Do you remember any specific reaction or comment of a child after receiving a doll – one that you will never forget?
That video is incredibly powerful because it is quite literally the first time she had seen herself in a human likeness, and it moved her to tears (and everyone else who watches this!).
How much time does it take to craft one doll, and what is the most difficult part of the process?
Most dolls take about six hours, but some of the more complicated ones can take 8 or 9 hours! Honestly, the most difficult part is trying to capture the difference (the reason why I’m making the doll) in an accurate way. I really try to make it as much like the person as I can. I think that’s important, not just for the child, but to help normalize differences.
We aren’t all alike, and the more we see and talk about these differences, the more “normal” they become. After all, these are just kids. I think people would be surprised to know that they like the same things and feel the same things. This is an opportunity to celebrate what makes us unique and find beauty in those things.
How many dolls have you made so far?
Little people can do big things!
Do you think there is a chance for you to cooperate in some way with institutions
like children’s hospitals, or social and child care institutions, to incorporate creative programs with your dolls as part of recovery procedures?
I already have relationships with several doctors and our local hospital. I’ve had requests from medical staff and teachers, because they do realize the importance of a doll. First and foremost, a doll is comforting. Medical situations can be so frightening for kids that lack the cognition and verbal ability to comprehend. It’s even scary for adults!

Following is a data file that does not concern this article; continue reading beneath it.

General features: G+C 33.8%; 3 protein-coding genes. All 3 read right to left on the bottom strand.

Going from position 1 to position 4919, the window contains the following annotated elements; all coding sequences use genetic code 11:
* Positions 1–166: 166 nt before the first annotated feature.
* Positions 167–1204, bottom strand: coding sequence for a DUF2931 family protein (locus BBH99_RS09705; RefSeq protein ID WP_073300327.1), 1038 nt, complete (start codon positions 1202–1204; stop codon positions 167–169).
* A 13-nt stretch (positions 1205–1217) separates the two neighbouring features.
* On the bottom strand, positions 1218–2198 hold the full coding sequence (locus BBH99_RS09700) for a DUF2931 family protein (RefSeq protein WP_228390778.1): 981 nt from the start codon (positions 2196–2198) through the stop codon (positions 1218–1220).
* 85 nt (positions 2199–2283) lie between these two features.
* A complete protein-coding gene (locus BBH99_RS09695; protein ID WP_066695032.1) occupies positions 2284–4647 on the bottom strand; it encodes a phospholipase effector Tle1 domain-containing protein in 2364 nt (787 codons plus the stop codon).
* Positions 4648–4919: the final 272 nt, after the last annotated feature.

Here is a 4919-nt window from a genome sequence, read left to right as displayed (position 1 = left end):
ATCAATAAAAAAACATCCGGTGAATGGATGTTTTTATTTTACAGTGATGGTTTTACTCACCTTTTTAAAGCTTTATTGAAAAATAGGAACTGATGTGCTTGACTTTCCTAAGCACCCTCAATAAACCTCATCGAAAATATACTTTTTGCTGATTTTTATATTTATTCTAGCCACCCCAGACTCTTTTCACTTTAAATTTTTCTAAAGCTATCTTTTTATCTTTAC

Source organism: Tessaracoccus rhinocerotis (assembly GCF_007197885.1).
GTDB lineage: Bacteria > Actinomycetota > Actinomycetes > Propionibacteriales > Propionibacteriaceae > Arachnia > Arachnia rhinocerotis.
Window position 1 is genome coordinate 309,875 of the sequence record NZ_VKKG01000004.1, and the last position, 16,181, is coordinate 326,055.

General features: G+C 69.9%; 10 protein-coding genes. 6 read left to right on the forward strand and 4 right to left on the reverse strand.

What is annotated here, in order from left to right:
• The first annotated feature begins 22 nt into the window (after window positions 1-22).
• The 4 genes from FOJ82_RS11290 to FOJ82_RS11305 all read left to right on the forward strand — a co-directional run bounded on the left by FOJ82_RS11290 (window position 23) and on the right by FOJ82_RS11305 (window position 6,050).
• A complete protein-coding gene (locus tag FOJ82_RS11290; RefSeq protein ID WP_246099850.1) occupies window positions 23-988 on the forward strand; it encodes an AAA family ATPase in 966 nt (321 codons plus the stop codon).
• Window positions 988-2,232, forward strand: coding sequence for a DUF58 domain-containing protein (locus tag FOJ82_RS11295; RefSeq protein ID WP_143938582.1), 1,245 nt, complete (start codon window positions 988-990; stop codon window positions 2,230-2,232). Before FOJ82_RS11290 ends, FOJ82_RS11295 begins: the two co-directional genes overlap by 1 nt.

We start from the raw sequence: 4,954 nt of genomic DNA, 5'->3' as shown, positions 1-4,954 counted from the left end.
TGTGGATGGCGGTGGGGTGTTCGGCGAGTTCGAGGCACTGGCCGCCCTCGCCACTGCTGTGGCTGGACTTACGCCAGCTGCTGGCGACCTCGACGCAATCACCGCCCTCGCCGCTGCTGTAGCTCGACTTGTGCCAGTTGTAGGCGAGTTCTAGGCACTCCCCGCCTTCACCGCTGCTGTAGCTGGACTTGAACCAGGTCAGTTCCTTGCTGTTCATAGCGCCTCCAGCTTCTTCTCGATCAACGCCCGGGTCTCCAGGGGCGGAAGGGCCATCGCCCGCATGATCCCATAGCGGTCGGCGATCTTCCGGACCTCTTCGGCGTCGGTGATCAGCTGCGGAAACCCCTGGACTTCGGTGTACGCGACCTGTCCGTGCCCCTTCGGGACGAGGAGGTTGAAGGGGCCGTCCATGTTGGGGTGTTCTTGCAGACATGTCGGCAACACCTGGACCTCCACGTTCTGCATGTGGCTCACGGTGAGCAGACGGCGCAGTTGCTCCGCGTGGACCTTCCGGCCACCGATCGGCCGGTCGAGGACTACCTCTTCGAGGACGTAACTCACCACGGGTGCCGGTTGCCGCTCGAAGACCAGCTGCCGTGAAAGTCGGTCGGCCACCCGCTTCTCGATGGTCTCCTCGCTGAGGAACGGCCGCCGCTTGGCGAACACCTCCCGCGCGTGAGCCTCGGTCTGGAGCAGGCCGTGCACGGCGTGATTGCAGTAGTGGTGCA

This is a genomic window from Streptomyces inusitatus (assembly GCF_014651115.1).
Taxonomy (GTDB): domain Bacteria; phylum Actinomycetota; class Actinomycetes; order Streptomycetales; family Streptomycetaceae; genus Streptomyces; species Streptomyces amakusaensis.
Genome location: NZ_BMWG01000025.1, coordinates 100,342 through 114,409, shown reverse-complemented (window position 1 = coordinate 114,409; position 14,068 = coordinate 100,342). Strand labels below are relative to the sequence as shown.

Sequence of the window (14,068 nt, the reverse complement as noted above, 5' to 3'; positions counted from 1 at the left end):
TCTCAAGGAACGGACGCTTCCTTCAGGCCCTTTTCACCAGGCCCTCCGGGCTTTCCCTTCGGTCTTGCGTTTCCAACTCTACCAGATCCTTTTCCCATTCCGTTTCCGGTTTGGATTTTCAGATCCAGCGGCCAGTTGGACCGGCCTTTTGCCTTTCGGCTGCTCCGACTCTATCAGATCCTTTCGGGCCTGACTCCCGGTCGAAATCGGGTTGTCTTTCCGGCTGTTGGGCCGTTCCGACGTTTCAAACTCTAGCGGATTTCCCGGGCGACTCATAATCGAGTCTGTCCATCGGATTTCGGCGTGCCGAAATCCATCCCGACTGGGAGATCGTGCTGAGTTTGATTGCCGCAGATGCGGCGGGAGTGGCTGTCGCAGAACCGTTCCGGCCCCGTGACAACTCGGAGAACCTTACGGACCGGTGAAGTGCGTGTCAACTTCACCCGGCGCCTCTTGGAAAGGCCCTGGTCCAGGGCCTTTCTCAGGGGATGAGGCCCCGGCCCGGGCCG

So there’s a comfort. Then there’s medical play, it’s so important for kids to gain control over their environment through play, especially medical play. And finally, there is something so powerful in seeing yourself in the sweet face of a doll.
How do you see your doll story in five years on a global scale?
For starters, I am working on becoming a nonprofit. I would love for our larger community to pay for these for the recipients. I think that providing these dolls for kids is a tangible way to show kindness. I think that the very strangers who these families feel are judgmental and not supportive could provide something so wonderful, it could literally change the tide for these families.
Additionally, my dolls’ being in the news has had a profound impact on perception (or I’m hoping it does!). For the first time, many of these kids are “the kid I saw on TV with the doll” and not “the kid with the arm or the kid with the spots.” It’s incredibly powerful.
I like to say that I’m changing the narrative for each kid one doll at a time. In fact, literally, as I am typing this, I got an email from a mom that says, “You are doing such a special and amazing thing for so many amazing little kids.” That is what I hope people will still be saying in five years.
And, again, I believe that my role has also evolved into dollmaker/advocate. I am privileged to take part in these stories and be a part of their lives so intimately. I am, also, thrilled to be even a small part of this discussion!
I am working with a few kids’ groups who either want to sponsor a doll (for a perfect stranger!) or want to make quilts that I can include. Kids need to understand that they also have immense power; and in targeting young people, we can quite literally change perceptions and representation. Little people can do big things!
In telling this story, you are also changing the narrative for these kids. That’s pretty incredible and so powerful.
I think we grossly underestimate the power of kindness. I think we ultimately want to do good but feel paralyzed by not knowing WHAT to do. That’s why I am so glad when people reach out to help me – either financially, by sewing clothes and quilts, or simply offering kind messages.
Many kids with physical differences cannot afford these dolls. Make them happy by donating.
Photo credits: Mortensen Photography, A Doll like Me